Timber is a product that can have a number of moral and ethical consequences in its production. The first thing, clearly, is that timber needs to come from a living tree which is cut down and then processed into usable pieces of timber. There are many reasons we should attempt to reduce the amount of timber manufactured. This article will examine a few of them.
Perhaps you have heard of blood diamonds before. Conflict timber is a phenomenon that is confined mainly to countries with poor systems of governance. There are essentially 2 types of conflict timber and it is a major problem in many countries in Asia and Africa. The first type is an army or rebel group cutting down large sections of forest to sell for arms, sometimes even in the form of direct barters. The second type is conflicts that arise around the allocation of forest resources between various interested groups.
Timber is a favoured commodity of many warlords due to its vastness as a resource. It is also relatively easy to access, but not so easy that any unskilled individual can illegally log. Illegal logging operations are often supported by a vast network of corrupt government, military, or militia officials. There are a number of direct and modern examples of conflict timber being used to equip child soldiers.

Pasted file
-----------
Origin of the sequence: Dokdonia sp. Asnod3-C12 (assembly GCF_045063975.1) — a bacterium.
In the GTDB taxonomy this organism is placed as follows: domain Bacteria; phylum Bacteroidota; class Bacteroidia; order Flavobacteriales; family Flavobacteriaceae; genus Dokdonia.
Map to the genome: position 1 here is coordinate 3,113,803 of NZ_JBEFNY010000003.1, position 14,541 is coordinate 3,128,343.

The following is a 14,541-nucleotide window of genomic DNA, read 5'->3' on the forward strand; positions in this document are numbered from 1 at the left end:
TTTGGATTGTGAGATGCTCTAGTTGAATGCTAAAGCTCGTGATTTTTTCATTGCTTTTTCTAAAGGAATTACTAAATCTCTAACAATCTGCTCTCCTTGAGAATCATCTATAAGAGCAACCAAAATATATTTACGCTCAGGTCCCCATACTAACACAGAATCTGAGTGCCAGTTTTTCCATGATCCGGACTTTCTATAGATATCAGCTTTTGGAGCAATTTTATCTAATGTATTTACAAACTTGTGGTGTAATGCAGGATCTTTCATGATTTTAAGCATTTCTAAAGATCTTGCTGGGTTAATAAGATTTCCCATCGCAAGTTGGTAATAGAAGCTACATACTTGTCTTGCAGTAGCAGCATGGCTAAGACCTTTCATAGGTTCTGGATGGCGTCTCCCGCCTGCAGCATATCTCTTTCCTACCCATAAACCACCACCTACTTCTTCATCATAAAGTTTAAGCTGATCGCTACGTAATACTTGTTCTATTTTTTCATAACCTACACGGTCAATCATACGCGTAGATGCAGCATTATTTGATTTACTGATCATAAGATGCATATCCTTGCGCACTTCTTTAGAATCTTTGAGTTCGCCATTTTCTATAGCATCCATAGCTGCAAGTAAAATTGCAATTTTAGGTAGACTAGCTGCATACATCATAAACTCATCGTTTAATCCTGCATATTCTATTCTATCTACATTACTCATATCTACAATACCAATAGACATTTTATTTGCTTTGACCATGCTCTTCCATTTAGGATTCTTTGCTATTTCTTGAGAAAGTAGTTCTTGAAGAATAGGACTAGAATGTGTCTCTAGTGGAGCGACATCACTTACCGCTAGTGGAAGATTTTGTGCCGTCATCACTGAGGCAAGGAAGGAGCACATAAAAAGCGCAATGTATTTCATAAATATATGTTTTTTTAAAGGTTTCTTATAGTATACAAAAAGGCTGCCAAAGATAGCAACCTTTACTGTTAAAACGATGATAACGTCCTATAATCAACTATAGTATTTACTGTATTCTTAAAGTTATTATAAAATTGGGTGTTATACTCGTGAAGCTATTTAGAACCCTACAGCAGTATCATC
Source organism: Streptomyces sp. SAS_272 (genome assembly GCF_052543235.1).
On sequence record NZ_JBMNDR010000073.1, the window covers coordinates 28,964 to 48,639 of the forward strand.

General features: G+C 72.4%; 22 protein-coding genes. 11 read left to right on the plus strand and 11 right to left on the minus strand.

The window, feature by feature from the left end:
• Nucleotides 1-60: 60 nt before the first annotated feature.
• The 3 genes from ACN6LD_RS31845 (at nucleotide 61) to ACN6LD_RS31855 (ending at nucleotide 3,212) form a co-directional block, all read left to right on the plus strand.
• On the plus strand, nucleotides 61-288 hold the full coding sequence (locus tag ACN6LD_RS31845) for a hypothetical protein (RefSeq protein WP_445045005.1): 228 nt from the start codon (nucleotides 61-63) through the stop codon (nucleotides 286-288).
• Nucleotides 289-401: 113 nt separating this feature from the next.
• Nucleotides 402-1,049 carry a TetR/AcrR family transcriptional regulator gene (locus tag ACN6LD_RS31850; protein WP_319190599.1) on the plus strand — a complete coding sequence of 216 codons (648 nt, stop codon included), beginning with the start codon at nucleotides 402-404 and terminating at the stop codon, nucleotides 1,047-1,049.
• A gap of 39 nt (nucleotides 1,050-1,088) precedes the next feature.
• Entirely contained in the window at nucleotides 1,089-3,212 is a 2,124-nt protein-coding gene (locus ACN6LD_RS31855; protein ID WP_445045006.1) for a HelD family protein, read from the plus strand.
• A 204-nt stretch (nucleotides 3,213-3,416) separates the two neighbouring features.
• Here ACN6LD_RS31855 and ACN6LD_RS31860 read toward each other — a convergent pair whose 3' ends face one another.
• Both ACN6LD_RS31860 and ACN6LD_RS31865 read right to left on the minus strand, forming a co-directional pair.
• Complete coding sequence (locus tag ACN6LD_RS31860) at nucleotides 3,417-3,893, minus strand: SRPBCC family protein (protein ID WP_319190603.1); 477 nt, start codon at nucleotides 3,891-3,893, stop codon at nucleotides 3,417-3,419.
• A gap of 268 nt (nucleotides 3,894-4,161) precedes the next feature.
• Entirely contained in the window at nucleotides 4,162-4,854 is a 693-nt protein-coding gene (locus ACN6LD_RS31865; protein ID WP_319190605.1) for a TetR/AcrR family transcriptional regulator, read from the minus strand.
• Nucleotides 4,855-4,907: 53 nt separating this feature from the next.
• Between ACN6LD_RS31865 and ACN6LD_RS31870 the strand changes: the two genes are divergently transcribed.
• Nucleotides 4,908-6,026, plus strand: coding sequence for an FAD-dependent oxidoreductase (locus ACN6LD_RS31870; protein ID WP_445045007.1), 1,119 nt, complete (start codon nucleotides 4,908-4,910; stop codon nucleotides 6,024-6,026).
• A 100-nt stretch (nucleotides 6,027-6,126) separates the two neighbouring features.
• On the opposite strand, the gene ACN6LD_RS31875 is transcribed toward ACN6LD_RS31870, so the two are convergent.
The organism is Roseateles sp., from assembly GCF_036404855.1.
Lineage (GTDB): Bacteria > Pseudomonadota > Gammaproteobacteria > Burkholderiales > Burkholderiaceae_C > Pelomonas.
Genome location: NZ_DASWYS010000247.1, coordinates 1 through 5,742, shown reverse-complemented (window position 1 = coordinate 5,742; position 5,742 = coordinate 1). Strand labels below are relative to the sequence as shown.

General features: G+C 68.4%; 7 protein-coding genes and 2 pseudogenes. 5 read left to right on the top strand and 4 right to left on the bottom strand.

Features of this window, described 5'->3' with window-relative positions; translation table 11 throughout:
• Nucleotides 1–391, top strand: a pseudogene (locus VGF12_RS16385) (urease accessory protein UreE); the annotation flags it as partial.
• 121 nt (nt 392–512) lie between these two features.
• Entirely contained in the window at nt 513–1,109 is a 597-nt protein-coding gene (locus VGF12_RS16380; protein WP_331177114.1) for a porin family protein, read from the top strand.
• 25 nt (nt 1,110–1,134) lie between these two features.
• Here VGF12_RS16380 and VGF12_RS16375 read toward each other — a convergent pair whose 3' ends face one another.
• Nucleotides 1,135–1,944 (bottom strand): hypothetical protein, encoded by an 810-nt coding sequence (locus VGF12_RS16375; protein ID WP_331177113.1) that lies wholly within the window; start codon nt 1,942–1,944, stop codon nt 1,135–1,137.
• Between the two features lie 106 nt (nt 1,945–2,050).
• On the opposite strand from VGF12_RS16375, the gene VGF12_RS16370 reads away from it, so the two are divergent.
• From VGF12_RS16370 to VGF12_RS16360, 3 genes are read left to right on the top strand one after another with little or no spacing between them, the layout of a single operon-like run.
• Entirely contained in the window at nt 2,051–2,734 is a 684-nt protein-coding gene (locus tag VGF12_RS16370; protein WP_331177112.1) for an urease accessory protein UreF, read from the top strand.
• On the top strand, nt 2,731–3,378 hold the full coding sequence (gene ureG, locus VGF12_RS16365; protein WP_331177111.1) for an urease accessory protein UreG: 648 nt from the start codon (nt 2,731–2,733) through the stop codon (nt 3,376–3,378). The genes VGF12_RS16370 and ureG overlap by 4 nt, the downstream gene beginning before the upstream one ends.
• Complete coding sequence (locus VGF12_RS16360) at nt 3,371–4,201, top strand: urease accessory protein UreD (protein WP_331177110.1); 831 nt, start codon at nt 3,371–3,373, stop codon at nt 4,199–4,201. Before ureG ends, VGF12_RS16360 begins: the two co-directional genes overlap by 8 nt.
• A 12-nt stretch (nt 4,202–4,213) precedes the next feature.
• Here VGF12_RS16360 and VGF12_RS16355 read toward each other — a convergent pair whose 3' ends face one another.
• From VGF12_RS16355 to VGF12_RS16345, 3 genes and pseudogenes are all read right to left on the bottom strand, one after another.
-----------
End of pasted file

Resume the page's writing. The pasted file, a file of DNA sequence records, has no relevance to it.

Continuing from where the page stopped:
Conflict timber is a bad thing for 3 reasons
- It is funding violence and war.
- Money is frequently lost via corruption, and consequently feeds criminals.
- Logging operations are carried out with little thought of sustainability.
Reducing the demand on timber will allow manufacturers the ability to not rely on timber from questionable sources. Many cheaper wooden outdoor furniture settings are manufactured in China from illegally and unsustainably felled Cambodian and Burmese rainforest.
Trees are an important part of removing carbon dioxide from the air. Decreasing the amount of trees is almost equivalent to increasing the amount of fossil fuels burned. Trees are also an important part of the water cycle, and removal of sections of forest can significantly hurt rainfall in surrounding areas. One method of stopping this damage is to use plantation timber, but presently the world does not meet its timber demands from plantation timber alone.
Plantation timber does offset the environmental damage caused by old-growth forest logging, a practice which continues in nearly all countries.
Less Energy Consumption
Less energy is consumed in the recycling of timber than in the production of timber from a forest. Milling and transportation costs are significantly lower. This results in a lower cost to the consumer as well.
Timber production is unfortunately linked with many societal problems in less stable countries, and is also quite a harmful activity in terms of the environment.
By using recycled timber where possible you are reducing all of these costs, as well are your own. If you are thinking of buying a new timber product or having home renovation work done, try to be sure that the timber you are using is sustainably and ethically produced or preferably, recycled.
This article on the benefits of recycled timber, and why you should always use recycled timber is brought to you by Fremantle Timber Traders. To read more from us, you may want to check out – How to Stop the Destruction of Forests.